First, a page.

The lone remaining question on defense is whether Ed Reed will return and ultimately end his career in a Ravens uniform. Reed wants to return to Baltimore and the front office has the same mindset. As Clark Judge of CBS Sports mentions, the Ravens could follow contract talks in the similar fashion they did with Ray Lewis a few years ago.

Reed could test the market, where there are bound to be a few teams interested (Patriots, Falcons come to mind) in his services. Eventually he'll have to see if an offer from another team is much more significant than the Ravens. I don't believe that will be the case. 

There is no denying Reed's worth on a defense from a leadership standpoint. However, Reed's lack of tackling in open space (or lack of tackling, period) along with the lack of turnovers caused in the secondary could result in a lack of interest in terms of the money that Reed is seeking. The best bet is that he will return on a short contract with the Ravens and end his career with one team.

A logical observation is that the Ravens could reconstruct the deals of Terrell Suggs, Ray Rice, and Anquan Boldin that would decrease the value of their contracts to create cap space for Flacco's new deal. That appears to be unlikely, however, based on Newsome's denial of that strategy last week.

Yet, it doesn't necessarily mean that there won't be some changes in these players' contracts. A possible suggestion could be for Newsome to extend the years on the contracts for these veterans. As a result, the Ravens could allow themselves to pay more money a few years down the line instead of paying the high salaries these players have right now.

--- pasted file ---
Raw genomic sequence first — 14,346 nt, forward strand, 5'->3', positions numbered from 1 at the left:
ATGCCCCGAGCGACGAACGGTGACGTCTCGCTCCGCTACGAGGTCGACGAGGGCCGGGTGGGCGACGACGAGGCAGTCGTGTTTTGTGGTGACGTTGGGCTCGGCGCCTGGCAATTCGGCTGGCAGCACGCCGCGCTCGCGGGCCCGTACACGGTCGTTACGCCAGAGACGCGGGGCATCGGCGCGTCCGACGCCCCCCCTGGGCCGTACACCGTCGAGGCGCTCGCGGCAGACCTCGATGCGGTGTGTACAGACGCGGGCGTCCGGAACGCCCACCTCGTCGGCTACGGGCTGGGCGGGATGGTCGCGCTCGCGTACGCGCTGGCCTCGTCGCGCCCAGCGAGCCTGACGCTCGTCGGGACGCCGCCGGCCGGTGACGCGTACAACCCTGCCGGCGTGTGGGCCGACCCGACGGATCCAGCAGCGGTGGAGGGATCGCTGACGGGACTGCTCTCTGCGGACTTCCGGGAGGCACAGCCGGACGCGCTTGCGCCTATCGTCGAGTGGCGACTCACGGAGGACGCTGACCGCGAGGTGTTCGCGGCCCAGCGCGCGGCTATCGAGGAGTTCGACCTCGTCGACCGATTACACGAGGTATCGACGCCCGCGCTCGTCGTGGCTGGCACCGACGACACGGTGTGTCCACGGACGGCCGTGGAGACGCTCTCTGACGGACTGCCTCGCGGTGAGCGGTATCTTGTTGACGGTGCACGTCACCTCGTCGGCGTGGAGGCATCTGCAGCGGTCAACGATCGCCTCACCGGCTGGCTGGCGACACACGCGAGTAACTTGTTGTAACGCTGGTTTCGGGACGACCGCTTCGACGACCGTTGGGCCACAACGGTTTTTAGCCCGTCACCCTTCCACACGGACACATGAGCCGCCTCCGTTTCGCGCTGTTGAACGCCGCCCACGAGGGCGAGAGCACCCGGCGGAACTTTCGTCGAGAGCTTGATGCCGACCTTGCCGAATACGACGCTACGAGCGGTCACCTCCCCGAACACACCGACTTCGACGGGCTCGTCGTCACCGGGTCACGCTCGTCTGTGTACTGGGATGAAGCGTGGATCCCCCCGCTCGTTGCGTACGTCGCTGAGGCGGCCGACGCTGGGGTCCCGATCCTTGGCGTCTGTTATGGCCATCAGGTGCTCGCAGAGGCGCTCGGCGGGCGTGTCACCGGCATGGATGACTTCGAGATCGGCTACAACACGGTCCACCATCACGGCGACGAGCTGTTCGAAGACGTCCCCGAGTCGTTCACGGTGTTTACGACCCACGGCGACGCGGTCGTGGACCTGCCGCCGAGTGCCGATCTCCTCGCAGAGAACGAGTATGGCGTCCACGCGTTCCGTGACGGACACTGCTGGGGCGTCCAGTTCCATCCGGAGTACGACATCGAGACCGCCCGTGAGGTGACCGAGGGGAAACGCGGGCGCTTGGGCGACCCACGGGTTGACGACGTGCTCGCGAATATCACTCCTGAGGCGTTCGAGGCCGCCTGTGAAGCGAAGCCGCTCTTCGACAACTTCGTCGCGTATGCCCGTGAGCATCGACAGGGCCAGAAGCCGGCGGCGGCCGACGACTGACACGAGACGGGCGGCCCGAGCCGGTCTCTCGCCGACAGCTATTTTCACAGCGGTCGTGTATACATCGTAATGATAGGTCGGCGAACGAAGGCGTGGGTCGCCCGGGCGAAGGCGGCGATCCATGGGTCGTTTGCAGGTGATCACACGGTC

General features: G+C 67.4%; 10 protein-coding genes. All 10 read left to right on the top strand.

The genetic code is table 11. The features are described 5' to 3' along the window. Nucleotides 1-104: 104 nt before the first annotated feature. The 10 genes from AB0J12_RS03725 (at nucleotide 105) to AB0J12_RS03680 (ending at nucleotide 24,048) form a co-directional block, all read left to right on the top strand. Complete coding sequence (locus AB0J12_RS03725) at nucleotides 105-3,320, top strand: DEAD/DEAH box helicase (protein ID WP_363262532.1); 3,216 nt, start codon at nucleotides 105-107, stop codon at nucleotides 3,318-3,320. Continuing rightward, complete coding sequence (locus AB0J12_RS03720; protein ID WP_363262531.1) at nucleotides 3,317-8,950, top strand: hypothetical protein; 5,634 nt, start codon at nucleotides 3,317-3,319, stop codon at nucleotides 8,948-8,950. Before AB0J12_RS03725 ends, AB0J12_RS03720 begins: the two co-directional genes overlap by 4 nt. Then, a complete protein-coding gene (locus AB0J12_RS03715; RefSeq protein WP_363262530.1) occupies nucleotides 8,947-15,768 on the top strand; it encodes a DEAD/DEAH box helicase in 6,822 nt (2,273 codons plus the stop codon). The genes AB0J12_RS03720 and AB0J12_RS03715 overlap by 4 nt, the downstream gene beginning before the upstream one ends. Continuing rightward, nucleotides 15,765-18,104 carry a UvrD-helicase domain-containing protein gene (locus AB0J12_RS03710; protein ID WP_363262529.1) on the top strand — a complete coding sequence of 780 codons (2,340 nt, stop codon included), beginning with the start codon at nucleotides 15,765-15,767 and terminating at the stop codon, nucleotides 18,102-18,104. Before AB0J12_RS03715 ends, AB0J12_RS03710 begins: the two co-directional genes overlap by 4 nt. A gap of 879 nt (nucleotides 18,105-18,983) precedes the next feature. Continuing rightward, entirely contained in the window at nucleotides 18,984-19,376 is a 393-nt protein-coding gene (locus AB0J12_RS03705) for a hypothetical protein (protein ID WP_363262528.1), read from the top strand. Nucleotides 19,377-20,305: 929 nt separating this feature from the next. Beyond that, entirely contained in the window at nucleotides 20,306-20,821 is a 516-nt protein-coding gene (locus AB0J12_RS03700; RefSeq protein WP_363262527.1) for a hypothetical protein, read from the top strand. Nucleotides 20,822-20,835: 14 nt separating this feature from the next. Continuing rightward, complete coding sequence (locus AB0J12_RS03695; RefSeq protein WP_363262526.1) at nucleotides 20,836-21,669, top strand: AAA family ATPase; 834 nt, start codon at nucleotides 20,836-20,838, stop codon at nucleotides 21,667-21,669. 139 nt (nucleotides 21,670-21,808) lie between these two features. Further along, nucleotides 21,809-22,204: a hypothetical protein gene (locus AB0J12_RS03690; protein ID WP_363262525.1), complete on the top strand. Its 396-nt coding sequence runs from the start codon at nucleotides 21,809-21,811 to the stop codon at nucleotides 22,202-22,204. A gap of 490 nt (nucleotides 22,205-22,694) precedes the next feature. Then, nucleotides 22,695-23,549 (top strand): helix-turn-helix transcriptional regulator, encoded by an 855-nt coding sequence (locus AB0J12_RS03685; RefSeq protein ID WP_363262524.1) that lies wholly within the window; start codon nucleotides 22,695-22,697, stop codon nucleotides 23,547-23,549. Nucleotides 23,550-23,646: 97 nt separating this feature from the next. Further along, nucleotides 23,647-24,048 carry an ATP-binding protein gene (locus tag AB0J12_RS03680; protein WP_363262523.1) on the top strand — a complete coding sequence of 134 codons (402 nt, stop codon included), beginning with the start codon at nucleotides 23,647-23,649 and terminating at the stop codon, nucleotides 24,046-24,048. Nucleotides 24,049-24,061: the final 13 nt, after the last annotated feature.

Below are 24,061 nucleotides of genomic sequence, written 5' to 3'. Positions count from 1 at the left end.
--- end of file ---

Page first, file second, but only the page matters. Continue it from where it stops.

Contrary to the rumors that the Ravens could cut Suggs or Boldin, the idea seems far-fetched to me. While Suggs did have a disappointing year overall, I can't criticize a player who played through a torn bicep and while recovering from surgery to his Achilles. He is one of the leaders of this defense, and it's difficult to envision him being cut in order to create room for Flacco.

The same situation goes for Boldin. Aside from the fact that Boldin has made clear that he won't sign with any other team, he was the most consistent wide receiver in the postseason of any team. He is committed to staying with the Ravens, and shined once Jim Caldwell utilized him well in the offense. 

As for which potential offensive players could be cut, veterans Matt Birk and Vonta Leach could be on the way out. Birk could retire this offseason and save the Ravens money that way, but Gino Gradkowski is the replacement in waiting and could take the reins next year. 

Leach is the best fullback in the NFL, but for a guy who isn't a consistent player on the majority of offensive snaps, it may be difficult to hold onto him for next season.

As the Ravens move forward with the decision on Flacco, there will be tough decisions that have to be made in order to create any negative tension with Flacco and his agent. In the end, the Ravens earned their second Super Bowl due to the quality of work that the Ravens front office has produced on a yearly basis.

It's time for them to work their magic once again in one of the more critical offseasons the franchise has faced in recent memory. 

 

Matt Miselis is an NFL Featured Columnist for BleacherReport. Follow him on twitter @MattMiselisNFL